Origin and Expansion of Islam Part II

Origin and Expansion of Islam 2

Under Muhammad’s successors, the caliphs Abu Bakr (632–634) and Omar I. (634–644) began the rapid expansion of the Muslim Arabs, whereby in less than ten years a large part of the ancient civilized countries of the Near East and in less than 80 years an area from the Indus to the Atlantic came under their rule. By 642 the Persian Sassanid Empire was destroyed, large areas of the Byzantine Empire such as Syria (636 defeat of the Byzantines in the Battle of Yarmuk), Egypt (639–646) and North Africa (647–698) were occupied and the Visigoth Empire on the Iberian Peninsula in 711 prepares the end. This huge area became the starting point for the peaceful and military expansion of the rule of Muslims. Especially since around 1000 it expanded in India and also in Central Asia among the Turkic tribes. In the 19th century, Asia Minor came increasingly under Islamic rule. From India, Islam also spread to Southeast Asia; from North Africa it penetrated south along the coasts in the east and west of the African continent. While Islamic rule on the Iberian Peninsula came to an end in 1492 with the capture of Granada and the subsequent expulsion of Muslims and Jews (Reconquista), it expanded under the Ottomans in south-eastern Europe in the 15th century and reached Central Europe in the 16th century (first siege of Vienna by the Ottomans in 1529). The capture of Constantinople by Sultan Mehmed II (May 29, 1453) sealed the end of the Byzantine Empire.

The subjugated peoples were not forcibly converted to Islam. The existing administrative structures were largely taken over. The religious communities of Jews and Christians (including different denominations: Nestorians in the East, Jacobites in Syria, Copts in Egypt and Greek Orthodox), also the Zoroastrians (Parsis), Manicheans, Mandaeans (Sabians) and others. were confirmed as largely autonomous religious and legal communities against taxes and under restrictions in the public practice of religion. In contrast to polytheists, they were considered to be protected and also privileged owners of revelation writings. In the 8th century, the process of linguistic Arabization began under Arab-Islamic rule, while at the same time the cultural heritage of the conquered peoples was incorporated into Islam. The non-Muslim subjects adopted Arabic as a means of communication that connected Islamic rule in its entirety. Islamization was rather slow and exhibited numerous local and regional peculiarities. While z. For example, if the Latin Christians in North Africa or the Buddhists in Central Asia had apparently soon become predominantly Muslims, large parts of the population in the Nile Valley, Syria and Mesopotamia stayed with their religions for centuries. So Islam has only gradually become the majority religion in its dominion; it developed in a multi-religious and polyethnic environment and under strong non-Islamic influences. In terms of mission history, the often only formal acceptance of Islam as the first step in a slow but steady process was followed by its consolidation among the new Muslims as a second step. In addition, since the 12th century BC a. popular preachers and Sufis (Islamic ascetics and mystics) contributed. Islam was v. a. present in the cities and spread from there to the surrounding area. Features of Islamic settlements are the houses of prayer (mosques) and the cemeteries with tombs of particularly venerated people. There are also special facilities such as the teaching houses (madrasas).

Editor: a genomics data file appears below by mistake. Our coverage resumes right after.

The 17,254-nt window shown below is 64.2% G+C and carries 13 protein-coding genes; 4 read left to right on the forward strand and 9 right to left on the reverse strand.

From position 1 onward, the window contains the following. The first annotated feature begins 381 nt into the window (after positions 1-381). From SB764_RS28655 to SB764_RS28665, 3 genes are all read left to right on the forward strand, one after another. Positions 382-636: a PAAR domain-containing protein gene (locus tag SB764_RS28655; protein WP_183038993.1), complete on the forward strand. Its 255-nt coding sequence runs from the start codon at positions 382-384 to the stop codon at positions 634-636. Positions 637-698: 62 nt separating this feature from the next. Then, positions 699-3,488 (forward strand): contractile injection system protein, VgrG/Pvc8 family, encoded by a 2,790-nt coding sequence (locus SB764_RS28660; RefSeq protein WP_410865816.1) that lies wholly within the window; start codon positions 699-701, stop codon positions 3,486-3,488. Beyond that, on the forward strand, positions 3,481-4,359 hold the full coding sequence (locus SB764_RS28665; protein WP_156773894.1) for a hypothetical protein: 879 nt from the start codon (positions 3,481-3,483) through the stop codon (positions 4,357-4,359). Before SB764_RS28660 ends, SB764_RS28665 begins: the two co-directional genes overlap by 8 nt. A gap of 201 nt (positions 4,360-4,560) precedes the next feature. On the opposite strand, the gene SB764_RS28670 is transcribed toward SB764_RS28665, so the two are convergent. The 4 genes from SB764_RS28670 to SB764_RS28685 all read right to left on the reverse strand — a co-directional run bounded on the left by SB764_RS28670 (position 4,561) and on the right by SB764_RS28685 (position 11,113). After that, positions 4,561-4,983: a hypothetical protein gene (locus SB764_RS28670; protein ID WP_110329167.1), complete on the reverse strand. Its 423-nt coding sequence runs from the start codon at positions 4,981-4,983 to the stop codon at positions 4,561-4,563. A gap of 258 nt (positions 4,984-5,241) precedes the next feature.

An organized dissemination of Islam in the sense of mission (Arabic da’wa) did not emerge until the beginning of the 20th century in response to Christian mission. She is dedicated to v. a. the more thorough Islamic influence so far only superficially Islamic population groups on the periphery of the Islamic world (e.g. in Indonesia, in sub-Saharan Africa), but is also active in Europe and North America (promoting conversions of Christians and Jews). In sub-Saharan Africa over the past few decades, their success has been based on, among other things. on the fact that Islam presents itself as a pioneering religion of the third world and also as a support for the identity of the locals broken by colonialism, while Christianity is often associated with the European colonial rulers. The geographical spread of Islam has recently been promoted by the migration of large Muslim populations to non-Islamic countries. So wandered z. B. Since the late 19th century, numerous Indian Muslims emigrated to South Africa. Since the 1960s, millions of Muslims have settled in Central and Western European countries as a result of labor migration. Strong Muslim communities had existed in south-eastern Europe for centuries, for example in Bosnia and Herzegovina, Kosovo and Macedonia, as well as in Albania, where over half of the population profess Sunni Islam. In Central Asia and China, the proportion of the Muslim population is increasing due to their high birth rate; in Russia (Bashkortostan, Dagestan, Chechnya, Tatarstan) the Muslims with approx. 8% the second largest religious community. There are more Muslims in India than in the entire Arab Middle East; in Indonesia, the country with the largest Muslim population in the world, over 80% profess Islam. (Africa, Asia, Europe; religion section)

According to polyhobbies.com, Islam is universal and makes no distinction with regard to the ethnic affiliation of the believers, but Arabs enjoy a special reputation among Muslims because they have the “holy language” of Islam as their mother tongue and with them the early history of Islam is connected. This, too, occasionally leads to a false equation of the terms Muslim and Arab, although there are also members of other religious communities as minorities among Arabic speakers.

Origin and Expansion of Islam 2